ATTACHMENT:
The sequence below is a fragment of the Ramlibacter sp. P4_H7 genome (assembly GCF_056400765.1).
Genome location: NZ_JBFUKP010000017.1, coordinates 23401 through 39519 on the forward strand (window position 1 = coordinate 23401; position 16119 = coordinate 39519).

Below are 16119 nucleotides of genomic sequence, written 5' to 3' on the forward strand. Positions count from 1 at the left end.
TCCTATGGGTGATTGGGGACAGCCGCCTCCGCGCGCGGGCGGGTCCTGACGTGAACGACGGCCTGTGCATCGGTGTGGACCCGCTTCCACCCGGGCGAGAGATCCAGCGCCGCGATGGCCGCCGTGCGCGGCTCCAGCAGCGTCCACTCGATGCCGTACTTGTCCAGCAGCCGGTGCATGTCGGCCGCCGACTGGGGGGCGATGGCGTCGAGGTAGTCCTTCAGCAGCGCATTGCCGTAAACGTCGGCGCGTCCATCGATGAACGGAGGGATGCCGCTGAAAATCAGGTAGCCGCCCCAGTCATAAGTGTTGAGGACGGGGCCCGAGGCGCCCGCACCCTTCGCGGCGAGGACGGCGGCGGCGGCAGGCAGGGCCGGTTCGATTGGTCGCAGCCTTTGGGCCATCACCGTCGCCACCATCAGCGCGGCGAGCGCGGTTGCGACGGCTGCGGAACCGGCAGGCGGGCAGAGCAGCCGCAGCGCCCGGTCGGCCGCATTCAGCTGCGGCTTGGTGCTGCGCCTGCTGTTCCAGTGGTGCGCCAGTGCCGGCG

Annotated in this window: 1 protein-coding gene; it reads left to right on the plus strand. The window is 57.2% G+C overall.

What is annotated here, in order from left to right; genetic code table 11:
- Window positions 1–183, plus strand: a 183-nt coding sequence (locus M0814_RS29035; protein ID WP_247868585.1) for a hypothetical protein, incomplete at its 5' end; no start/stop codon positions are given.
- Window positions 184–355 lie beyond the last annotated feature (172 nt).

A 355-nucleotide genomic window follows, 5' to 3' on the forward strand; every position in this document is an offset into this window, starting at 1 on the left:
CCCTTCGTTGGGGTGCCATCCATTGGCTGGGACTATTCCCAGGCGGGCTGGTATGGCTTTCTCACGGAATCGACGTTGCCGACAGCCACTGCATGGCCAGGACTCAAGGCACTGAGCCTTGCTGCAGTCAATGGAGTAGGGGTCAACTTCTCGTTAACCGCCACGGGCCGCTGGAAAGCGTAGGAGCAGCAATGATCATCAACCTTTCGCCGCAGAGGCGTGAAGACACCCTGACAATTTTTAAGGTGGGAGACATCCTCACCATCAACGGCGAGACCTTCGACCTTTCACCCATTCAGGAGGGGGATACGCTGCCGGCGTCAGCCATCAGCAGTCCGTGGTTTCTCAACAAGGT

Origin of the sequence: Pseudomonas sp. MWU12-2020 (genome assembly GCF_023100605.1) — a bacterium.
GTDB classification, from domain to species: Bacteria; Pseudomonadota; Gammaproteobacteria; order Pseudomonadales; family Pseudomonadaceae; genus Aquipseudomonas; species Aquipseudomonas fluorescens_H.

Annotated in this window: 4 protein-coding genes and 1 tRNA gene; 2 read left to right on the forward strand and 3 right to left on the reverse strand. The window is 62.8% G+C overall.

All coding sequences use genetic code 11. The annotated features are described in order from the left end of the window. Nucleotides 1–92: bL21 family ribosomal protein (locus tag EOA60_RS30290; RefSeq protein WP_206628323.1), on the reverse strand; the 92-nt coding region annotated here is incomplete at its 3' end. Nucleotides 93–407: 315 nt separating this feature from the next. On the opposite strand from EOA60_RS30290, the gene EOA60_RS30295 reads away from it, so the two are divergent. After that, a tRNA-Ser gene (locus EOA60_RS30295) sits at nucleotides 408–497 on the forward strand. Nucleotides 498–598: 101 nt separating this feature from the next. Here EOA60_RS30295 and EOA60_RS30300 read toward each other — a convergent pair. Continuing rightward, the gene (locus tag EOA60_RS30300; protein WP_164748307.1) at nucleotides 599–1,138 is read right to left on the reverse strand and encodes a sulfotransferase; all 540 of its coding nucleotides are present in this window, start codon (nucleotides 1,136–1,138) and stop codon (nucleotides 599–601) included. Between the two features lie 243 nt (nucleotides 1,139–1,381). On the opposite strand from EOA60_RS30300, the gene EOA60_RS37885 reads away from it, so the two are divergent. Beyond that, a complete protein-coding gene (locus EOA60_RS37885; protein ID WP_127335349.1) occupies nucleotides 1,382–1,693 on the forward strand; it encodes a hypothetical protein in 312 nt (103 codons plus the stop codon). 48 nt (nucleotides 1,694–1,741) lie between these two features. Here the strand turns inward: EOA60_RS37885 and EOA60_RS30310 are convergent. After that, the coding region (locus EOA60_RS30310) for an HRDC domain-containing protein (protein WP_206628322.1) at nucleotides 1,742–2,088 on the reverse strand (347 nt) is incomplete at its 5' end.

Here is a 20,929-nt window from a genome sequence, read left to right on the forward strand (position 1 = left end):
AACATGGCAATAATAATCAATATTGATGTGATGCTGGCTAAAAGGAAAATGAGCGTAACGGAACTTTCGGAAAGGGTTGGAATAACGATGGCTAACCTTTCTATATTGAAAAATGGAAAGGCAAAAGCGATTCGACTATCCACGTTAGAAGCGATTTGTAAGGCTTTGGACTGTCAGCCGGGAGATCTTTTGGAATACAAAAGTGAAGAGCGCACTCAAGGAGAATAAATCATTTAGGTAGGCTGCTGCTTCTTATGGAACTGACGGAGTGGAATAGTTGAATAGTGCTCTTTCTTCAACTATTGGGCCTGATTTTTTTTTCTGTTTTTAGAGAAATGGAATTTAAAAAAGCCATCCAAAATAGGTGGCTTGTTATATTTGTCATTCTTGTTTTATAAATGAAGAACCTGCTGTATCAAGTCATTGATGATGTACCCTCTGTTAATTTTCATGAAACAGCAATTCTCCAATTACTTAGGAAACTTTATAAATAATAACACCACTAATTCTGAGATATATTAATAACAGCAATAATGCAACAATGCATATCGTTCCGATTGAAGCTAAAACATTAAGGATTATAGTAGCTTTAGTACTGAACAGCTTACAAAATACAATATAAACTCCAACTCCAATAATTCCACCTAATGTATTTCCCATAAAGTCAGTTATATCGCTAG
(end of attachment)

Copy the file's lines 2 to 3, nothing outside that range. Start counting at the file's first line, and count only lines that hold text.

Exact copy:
Genome location: NZ_JBFUKP010000017.1, coordinates 23401 through 39519 on the forward strand (window position 1 = coordinate 23401; position 16119 = coordinate 39519).

Below are 16119 nucleotides of genomic sequence, written 5' to 3' on the forward strand. Positions count from 1 at the left end.